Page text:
I'd like you to think about what makes To Kill a Mockingbird such a renowned literary work of art. What is it that the book exposes to the reader that makes the book so moving? The answer lies in the fact of early 20th century racism in the South. Every aspect of this book, as you will soon be shown, is based upon the time, place and mood of the book-- it is historical fiction, after all. Therefore, in the case of To kill a mockingbird, the setting & mood is absolutely the most important of all the elements of fiction. At heart, this book is about racism and the nature of society in this time, with all core ideas dependent on the time, place, and social conditions thereof.
This book is about a marked moment in history, a retrospective into a not-forgotten way of life, and the nature of peoples in the the South during the 20th century. The theme, as anybody could agree, is racism (and, in a broader sense, how people view other peoples). Therefore, the theme is heavily dependent on the setting. The theme must be grounded to a small, Southern town similar to Maycomb, during this part of the 20th century. This is only a small example of how deeply rooted this book is into the setting. For example, take a very expressive quote from Atticus Finch relating to the theme: "...you gentlemen would go on the assumption- the evil assumption- that all Negroes lie, that all Negroes are basically immoral..." (273). Obviously, the theme is, yet again, racism. More importantly, however, is the fact that this racism is dependent on setting, yet is such a driving factor in the story. This is only one of many examples that all things relating to theme in this book can be traced back to the setting. This puts setting front and center for the next topic.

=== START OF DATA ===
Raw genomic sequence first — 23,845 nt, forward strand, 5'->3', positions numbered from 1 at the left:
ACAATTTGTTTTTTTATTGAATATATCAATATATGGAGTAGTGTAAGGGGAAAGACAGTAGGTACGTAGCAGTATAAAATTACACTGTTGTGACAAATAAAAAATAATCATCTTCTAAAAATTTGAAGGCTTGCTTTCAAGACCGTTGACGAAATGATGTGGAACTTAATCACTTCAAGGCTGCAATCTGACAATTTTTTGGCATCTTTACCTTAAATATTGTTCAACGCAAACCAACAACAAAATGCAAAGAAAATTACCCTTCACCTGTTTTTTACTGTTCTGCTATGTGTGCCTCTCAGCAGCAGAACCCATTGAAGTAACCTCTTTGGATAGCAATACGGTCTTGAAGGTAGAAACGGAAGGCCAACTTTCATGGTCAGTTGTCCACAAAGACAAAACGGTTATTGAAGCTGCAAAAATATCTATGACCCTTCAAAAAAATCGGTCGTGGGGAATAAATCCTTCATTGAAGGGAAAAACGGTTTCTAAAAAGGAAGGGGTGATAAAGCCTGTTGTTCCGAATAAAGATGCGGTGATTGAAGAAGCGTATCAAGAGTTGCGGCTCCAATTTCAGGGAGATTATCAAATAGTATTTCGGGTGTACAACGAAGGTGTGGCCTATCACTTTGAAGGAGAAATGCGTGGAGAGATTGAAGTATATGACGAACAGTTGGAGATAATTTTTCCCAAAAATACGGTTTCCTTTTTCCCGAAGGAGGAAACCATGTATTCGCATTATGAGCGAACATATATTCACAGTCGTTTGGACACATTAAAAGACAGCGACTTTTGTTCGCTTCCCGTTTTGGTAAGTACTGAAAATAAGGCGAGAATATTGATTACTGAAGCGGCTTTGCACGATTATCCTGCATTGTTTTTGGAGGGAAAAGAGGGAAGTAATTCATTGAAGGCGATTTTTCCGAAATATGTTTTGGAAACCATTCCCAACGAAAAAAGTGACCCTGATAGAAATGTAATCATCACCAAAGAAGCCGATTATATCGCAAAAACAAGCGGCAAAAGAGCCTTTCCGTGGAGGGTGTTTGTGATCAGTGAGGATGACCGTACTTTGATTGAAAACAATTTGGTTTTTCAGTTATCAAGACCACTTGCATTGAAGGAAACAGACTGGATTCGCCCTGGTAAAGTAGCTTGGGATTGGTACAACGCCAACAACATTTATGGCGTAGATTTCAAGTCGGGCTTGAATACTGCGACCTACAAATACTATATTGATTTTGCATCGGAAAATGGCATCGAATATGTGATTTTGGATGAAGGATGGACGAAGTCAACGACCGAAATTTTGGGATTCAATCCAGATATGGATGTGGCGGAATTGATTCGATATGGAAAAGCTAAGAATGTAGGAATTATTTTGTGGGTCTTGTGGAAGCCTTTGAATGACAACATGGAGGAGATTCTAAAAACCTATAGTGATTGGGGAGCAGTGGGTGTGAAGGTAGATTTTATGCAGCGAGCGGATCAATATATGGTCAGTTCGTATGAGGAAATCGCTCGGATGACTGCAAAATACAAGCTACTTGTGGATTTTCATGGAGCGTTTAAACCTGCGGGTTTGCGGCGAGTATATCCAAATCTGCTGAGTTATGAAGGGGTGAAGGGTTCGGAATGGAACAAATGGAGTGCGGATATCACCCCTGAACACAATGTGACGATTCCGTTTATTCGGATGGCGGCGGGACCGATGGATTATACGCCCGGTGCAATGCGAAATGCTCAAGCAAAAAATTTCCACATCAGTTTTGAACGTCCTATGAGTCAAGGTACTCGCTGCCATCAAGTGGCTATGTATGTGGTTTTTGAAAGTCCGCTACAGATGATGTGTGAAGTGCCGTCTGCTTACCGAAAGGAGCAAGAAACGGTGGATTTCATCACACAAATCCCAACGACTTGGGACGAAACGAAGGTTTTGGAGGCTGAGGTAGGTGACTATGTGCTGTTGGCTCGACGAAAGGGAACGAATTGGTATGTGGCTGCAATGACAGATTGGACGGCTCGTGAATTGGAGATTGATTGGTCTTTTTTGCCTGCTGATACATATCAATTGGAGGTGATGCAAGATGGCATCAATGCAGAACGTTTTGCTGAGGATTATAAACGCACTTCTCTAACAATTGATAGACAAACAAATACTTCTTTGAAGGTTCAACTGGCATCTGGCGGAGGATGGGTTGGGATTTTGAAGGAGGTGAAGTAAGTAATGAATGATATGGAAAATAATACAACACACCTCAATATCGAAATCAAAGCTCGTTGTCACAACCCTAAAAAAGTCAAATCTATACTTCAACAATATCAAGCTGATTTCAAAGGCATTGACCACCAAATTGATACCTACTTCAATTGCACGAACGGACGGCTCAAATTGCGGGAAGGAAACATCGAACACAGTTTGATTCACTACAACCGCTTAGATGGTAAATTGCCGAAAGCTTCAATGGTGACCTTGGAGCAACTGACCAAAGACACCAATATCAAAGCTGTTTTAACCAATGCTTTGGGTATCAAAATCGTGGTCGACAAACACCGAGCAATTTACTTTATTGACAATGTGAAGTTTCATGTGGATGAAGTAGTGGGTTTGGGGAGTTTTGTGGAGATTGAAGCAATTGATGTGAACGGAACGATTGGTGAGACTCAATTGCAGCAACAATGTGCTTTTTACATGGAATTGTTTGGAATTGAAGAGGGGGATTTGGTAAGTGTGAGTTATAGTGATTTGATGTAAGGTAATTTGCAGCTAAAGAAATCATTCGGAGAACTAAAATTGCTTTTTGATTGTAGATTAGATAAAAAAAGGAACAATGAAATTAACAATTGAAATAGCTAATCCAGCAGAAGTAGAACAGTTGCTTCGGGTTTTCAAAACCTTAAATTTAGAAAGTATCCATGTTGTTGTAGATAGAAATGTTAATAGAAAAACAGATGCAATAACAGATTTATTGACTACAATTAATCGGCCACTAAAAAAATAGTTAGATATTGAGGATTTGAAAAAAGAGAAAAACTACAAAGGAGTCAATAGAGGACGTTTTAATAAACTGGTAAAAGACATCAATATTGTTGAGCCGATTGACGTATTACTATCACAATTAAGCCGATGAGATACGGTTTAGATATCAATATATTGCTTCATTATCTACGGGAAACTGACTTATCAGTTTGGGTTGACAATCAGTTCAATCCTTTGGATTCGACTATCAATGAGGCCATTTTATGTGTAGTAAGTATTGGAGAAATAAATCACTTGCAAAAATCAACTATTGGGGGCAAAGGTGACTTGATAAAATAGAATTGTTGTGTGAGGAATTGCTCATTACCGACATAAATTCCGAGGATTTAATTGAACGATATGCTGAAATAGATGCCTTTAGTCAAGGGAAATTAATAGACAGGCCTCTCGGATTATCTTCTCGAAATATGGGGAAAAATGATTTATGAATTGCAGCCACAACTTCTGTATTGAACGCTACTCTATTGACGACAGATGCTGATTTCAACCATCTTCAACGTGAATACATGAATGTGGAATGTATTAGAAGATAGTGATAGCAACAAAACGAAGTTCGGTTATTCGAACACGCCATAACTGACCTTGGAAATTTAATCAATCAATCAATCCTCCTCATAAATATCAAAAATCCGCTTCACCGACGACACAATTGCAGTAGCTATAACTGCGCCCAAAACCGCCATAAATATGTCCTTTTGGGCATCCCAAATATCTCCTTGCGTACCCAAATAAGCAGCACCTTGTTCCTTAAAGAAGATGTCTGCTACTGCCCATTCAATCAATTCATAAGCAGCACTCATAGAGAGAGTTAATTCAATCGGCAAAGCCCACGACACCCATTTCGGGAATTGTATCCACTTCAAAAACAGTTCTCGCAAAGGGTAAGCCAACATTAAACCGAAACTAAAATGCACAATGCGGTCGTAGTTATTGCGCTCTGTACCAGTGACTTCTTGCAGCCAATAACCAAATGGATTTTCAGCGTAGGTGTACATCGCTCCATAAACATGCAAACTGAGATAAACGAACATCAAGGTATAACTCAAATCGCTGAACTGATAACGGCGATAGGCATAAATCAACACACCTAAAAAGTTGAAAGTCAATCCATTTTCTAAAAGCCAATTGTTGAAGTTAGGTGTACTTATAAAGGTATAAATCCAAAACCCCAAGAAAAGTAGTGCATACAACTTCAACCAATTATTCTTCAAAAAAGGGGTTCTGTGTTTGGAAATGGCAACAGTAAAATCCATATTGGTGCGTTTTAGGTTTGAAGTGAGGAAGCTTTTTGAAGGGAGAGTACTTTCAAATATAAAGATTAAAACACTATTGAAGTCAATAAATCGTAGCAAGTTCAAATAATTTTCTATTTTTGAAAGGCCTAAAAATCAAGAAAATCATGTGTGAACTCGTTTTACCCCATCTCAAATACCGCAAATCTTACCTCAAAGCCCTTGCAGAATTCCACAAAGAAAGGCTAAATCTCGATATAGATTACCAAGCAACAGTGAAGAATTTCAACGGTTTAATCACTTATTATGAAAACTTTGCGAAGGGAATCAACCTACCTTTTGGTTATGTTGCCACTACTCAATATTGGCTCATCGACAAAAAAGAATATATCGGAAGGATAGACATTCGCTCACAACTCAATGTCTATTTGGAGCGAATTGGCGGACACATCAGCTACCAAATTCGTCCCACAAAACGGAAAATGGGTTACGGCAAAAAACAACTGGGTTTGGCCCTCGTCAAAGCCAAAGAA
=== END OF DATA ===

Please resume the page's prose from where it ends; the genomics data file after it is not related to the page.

This storyline is a quite an expectable, unpeculiar, and reasonable one. This is so due to the fact that the plot, and the whole book in general, can only be unique to this era; in the way that everything from the inciting...
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